In the 1600s, Solomon Kane is a bloodthirsty English pirate who fights for Queen Elizabeth. When one of the Devil’s Reapers shows up and tells him he has sold his sould to the Devil, Solomon seeks out redemption and for a while lives in a monastery until the Abbott sends him out for find his calling. He discovers a land terrorised by an evil sorcerer and his demonically possessed minions, and though he has supposedly renounced violence, he may need to take up arms again to help the friends he has made………..
Solomon Kane seemed to be barely in cinemas and unsurprisingly was pretty much ignored by the critics but that’s a shame, this is a hugely enjoyable fantasy actioner. Based on stories by Conan creator Robert E.Howard, it’s been said to resemble the cheesy but highly entertaining sword and sorcery flicks of the early 80s such as The Beastmaster and Hawk The Slayer, but it reminded me more of Flesh And Blood and even the superb Brotherhood Of The Wolf. This is the film that Season Of The Witch should have been- no unnecessary humour or toning down of the dark elements, a fantasy adventure that presents on screen a really convincing late Medieval [or is it Renaissance, I’ve forgotten some of my history!] world and blends in aspects of horror that never seem out of place. I knew this movie would be good right from the opening scene, where, after a brief battle, soldiers walk down a hallway filled with mirrors and demons suddenly come out of the mirrors and snatch some of the soldiers!
Actually the opening section of this movie could have used some work and seemed to me a bit rushed-I especially would have liked to have seen more of Solomon’s transformation from murderous brigand to peace loving monk. Nonetheless the following thirty minutes or so are really engrossing-the pace is quite leisurely and of course Solomon, as a monk, is not supposed to commit any acts of violence but suspense is high, it reminded me of some of the old Bruce Lee films where for a while, although you know he can kick people’s arses, he holds back for a while, until he is pushed and pushed and pushed….. and then finally cuts lose in awesome style. Now when they come I was most impressed with the fight scenes-not too many dumb close ups and the speed of the cutting was just right, fairly fast to pump up the excitement but not too fast so you can’t see what’s going on. Towards the end the budget limitations show somewhat, with a final battle that’s rather limp and a rather too easily vanquished monster, but the effects are still quite good and visually the Reaper is a really memorable sight. Thankfully, good old fashioned suits and prosthetics appeared to be used alongside the CGI.
Although not an especially gory movie, little effort appears to have been made to tone down the violence for once, and I especially like the Conan-like way that people are bloodily slashed during the action, it made it feel quite realistic. There’s also a really vivid sense of the Gothic at times, such as the pit with possessed men, and often interesting set design by the great Patrick Tatapoulous-he doesn’t go for realism but what would help create atmosphere. Also a great help is some striking photography by Patrick Houstsen-much of the cinematography is done in rain, yet it’s still quite a pretty film to look at and he creates some striking dark tableau. Some of the camerawork reminded me of Brian De Palma [great praise if you know me!] such as a great slow swooping shot where the camera observes Solomon go through a castle door and then goes up and over the wall to then come down and join him the other side. I’m not saying that Solomon Kane is a modern classic, but there’s a lot of impressive work in this movie, far more than you might think. Speaking of Solomon, he’s certainly the most interesting hero of his kind in quite a while, even if he does look like Van Helsing with his long hair, long black coat and hat!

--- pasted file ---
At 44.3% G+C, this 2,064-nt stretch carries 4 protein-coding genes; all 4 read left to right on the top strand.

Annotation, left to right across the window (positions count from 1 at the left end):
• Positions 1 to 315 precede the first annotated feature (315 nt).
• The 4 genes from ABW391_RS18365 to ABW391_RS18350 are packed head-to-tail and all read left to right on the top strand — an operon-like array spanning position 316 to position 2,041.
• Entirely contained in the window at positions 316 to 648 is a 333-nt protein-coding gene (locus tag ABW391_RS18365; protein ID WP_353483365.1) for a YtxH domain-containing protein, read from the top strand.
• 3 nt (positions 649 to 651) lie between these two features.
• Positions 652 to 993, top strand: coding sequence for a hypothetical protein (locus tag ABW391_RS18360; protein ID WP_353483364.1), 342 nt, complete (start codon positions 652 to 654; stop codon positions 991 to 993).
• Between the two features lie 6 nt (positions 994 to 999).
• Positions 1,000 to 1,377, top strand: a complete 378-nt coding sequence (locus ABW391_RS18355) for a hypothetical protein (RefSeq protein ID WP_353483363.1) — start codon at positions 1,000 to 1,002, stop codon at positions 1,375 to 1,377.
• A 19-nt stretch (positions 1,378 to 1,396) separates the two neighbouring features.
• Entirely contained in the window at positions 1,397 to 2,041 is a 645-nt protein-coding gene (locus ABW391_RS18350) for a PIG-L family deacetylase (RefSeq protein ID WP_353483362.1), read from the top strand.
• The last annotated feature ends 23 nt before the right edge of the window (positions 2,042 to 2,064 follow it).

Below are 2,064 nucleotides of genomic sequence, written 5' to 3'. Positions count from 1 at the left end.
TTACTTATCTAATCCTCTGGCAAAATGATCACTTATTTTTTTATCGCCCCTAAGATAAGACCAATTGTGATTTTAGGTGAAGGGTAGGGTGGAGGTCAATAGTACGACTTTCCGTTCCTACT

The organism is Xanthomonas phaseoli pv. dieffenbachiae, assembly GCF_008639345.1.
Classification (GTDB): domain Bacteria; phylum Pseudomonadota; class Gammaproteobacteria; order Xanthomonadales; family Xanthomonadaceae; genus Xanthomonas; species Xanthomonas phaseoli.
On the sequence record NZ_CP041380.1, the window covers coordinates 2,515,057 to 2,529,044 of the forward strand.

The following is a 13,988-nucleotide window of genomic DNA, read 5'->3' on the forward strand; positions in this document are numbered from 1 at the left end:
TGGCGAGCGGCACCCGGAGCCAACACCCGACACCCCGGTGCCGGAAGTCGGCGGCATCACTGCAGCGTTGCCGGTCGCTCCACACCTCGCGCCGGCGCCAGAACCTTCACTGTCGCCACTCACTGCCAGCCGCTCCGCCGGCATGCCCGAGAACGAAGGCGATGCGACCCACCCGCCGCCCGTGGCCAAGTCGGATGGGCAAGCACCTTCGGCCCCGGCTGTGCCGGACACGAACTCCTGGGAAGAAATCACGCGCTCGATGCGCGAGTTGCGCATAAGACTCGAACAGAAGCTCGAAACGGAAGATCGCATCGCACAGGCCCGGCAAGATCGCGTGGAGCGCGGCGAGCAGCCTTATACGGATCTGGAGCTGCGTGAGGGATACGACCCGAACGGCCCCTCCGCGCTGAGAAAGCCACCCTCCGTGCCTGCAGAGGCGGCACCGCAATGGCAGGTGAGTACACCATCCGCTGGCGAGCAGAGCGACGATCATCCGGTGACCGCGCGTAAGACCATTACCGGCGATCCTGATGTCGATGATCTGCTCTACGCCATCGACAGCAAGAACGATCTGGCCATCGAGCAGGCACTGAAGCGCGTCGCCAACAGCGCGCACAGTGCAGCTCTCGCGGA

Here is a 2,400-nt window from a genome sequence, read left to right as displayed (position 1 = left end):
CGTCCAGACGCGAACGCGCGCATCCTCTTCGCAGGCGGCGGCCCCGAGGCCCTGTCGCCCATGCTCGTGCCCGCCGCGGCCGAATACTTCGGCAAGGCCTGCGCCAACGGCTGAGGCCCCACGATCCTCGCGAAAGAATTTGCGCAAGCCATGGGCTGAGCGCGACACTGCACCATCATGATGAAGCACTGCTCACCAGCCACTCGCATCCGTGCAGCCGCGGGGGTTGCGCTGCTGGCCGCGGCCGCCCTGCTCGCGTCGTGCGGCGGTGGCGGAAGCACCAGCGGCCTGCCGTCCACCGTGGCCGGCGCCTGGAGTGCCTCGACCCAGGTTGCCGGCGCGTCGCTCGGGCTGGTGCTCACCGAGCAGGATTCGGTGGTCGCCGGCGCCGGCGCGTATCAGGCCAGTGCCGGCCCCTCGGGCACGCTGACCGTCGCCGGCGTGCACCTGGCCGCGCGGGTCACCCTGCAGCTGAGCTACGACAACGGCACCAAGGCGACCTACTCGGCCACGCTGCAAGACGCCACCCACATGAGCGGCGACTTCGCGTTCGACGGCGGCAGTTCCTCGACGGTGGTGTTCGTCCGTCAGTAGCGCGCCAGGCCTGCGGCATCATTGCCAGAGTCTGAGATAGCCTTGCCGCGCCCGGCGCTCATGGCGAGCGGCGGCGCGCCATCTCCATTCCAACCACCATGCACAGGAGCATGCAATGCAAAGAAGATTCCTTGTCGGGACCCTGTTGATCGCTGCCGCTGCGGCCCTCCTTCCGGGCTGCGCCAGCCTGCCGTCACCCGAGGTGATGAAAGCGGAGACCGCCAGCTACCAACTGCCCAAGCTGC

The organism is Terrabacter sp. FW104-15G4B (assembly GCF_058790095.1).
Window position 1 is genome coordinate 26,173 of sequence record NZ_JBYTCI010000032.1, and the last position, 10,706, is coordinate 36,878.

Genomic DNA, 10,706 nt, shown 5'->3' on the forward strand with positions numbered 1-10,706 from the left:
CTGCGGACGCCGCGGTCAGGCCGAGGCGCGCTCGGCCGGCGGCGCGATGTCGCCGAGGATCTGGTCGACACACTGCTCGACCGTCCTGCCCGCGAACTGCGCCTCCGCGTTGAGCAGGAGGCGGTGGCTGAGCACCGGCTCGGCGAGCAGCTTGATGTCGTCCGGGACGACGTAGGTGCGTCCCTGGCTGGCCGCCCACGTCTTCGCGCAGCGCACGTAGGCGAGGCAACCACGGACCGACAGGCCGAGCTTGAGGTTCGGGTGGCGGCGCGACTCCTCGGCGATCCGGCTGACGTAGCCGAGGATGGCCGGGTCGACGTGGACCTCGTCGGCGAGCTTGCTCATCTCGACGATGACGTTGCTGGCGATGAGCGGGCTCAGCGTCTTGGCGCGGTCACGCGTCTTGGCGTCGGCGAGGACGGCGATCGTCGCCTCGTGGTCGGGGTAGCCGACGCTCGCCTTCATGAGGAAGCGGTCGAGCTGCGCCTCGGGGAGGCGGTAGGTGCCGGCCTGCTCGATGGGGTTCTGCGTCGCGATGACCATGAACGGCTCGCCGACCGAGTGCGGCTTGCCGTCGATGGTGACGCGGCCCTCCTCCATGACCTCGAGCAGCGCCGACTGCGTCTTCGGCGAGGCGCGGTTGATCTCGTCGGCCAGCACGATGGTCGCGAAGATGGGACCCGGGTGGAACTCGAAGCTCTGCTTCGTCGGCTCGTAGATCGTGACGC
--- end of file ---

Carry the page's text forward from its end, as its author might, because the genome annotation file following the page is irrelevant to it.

James Purefoy does a fine job as Solomon, getting across his frustration and pain, and out of the rest of the cast I was most impressed with Rachel Hurd-Ward as Meredith, a girl who crosses his path [which reminds me of another reason I really liked this movie-no unnecessary romance for a change!]. Klaus Badelt’s score really goes with the images and at times is quite rousing, though he seems to be recycling music he wrote for Pirates Of The Carribean-one theme is almost exactly the same! A few aspects, especially the script, would have benefitted from more time [and maybe money] allocated to them, but this is one underappreciated movie that really deserves to find its audience and maybe one day will. A shame that we probably won’t be seeing more of Solomon Kane though-I reckon this could have been one entertaining and inventive franchise.